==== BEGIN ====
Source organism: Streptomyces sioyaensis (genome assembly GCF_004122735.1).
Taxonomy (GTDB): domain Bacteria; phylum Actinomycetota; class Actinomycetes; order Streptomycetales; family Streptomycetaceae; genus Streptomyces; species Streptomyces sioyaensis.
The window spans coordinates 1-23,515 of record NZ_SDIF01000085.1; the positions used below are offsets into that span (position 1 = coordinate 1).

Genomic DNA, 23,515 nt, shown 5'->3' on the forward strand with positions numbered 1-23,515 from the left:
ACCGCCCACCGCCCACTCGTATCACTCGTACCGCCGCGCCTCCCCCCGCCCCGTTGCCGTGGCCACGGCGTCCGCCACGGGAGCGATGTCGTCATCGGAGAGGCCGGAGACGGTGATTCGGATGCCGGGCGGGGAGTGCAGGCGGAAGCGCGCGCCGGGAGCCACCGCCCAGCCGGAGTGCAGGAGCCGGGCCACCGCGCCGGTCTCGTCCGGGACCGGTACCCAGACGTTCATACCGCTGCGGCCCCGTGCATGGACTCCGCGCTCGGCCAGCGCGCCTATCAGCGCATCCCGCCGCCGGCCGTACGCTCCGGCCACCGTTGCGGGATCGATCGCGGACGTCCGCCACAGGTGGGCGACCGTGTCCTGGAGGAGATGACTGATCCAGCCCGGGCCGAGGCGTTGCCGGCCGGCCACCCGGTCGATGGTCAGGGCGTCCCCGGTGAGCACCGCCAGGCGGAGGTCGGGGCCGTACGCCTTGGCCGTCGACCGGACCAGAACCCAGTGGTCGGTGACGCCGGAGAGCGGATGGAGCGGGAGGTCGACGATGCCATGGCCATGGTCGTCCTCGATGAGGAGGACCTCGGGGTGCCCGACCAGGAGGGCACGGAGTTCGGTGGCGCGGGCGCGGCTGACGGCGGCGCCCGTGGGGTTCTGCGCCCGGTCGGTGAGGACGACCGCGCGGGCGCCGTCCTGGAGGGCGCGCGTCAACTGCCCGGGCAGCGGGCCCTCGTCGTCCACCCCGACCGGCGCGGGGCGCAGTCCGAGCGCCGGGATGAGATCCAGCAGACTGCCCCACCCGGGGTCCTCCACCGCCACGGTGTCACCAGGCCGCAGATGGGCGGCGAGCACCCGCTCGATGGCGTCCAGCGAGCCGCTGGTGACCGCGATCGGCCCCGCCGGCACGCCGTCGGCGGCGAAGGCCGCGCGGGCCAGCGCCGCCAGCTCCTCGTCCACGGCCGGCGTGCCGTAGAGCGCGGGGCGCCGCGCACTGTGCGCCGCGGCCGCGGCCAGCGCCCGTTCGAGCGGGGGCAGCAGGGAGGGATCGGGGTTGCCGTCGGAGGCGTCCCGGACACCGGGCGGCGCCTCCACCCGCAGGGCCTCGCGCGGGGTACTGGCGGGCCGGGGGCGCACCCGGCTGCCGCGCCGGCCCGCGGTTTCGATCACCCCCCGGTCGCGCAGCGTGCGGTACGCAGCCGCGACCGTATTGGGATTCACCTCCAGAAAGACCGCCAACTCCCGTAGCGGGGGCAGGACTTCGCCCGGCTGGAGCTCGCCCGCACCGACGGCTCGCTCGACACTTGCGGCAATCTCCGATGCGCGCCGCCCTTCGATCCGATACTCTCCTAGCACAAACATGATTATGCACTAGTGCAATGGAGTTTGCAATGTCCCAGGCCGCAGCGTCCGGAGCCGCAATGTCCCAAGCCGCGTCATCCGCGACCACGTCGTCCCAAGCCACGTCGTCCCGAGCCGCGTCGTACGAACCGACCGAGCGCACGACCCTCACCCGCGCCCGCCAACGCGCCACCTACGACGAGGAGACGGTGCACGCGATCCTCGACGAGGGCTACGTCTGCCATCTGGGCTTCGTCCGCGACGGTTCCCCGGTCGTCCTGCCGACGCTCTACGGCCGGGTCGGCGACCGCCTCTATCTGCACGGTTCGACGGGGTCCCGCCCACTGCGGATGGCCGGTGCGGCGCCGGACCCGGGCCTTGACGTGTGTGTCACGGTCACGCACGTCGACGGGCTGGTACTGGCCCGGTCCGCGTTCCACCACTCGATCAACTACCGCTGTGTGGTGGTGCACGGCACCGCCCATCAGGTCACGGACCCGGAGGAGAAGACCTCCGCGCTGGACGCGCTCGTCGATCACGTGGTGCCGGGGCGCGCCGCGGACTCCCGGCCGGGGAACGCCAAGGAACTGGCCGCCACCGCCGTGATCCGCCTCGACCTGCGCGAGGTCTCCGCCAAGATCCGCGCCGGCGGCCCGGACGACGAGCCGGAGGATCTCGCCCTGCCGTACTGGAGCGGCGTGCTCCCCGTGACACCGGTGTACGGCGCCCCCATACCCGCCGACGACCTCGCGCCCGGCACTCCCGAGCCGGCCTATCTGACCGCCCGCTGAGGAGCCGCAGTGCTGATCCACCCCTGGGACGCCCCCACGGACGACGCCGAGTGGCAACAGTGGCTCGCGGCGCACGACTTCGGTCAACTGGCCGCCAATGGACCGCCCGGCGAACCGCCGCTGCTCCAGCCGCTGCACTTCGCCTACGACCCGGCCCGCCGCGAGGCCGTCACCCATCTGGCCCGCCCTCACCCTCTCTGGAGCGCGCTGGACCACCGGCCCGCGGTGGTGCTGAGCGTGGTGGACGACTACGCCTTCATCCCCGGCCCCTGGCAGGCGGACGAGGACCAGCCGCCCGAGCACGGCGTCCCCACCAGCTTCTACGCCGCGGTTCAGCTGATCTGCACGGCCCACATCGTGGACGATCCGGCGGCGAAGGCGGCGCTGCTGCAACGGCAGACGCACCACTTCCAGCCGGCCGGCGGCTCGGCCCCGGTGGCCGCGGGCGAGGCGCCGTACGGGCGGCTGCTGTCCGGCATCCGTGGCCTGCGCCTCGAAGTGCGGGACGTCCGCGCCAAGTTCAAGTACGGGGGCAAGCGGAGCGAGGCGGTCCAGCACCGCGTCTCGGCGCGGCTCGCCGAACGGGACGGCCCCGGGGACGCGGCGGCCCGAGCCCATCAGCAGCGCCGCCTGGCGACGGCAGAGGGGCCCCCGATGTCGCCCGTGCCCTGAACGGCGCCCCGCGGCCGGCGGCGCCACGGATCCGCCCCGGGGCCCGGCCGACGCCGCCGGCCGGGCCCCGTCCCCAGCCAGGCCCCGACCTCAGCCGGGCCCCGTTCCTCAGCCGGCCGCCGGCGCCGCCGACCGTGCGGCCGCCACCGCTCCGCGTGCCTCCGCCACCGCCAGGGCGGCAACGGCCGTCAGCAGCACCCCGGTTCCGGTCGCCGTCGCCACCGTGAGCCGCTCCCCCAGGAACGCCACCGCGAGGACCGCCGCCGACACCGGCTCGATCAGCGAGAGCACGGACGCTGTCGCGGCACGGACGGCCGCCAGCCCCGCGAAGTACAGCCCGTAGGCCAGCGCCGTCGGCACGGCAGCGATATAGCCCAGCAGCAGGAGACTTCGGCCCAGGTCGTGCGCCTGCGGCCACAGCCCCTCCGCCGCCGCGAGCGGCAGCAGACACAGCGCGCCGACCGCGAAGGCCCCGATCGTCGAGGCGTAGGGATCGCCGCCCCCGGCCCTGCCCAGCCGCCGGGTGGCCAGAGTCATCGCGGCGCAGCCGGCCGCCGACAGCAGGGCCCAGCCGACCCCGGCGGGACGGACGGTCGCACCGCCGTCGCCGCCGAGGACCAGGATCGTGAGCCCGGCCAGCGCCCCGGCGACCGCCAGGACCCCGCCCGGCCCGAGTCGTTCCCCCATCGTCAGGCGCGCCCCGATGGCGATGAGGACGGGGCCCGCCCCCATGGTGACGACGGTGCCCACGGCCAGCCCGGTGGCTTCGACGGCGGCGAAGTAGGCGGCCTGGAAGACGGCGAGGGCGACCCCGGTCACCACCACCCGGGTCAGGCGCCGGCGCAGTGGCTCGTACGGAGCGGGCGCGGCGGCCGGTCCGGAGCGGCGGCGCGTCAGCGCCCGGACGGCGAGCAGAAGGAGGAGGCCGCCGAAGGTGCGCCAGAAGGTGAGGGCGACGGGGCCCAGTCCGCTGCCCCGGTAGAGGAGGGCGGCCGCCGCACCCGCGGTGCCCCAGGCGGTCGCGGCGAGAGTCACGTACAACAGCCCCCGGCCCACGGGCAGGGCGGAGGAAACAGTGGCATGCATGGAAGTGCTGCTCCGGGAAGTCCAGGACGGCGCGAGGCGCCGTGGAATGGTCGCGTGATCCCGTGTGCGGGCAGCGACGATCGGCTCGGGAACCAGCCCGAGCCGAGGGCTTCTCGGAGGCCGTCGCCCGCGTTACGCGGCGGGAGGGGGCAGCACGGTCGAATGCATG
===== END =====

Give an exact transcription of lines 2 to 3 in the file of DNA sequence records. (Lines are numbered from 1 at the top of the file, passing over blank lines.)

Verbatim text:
Taxonomy (GTDB): domain Bacteria; phylum Actinomycetota; class Actinomycetes; order Streptomycetales; family Streptomycetaceae; genus Streptomyces; species Streptomyces sioyaensis.
The window spans coordinates 1-23,515 of record NZ_SDIF01000085.1; the positions used below are offsets into that span (position 1 = coordinate 1).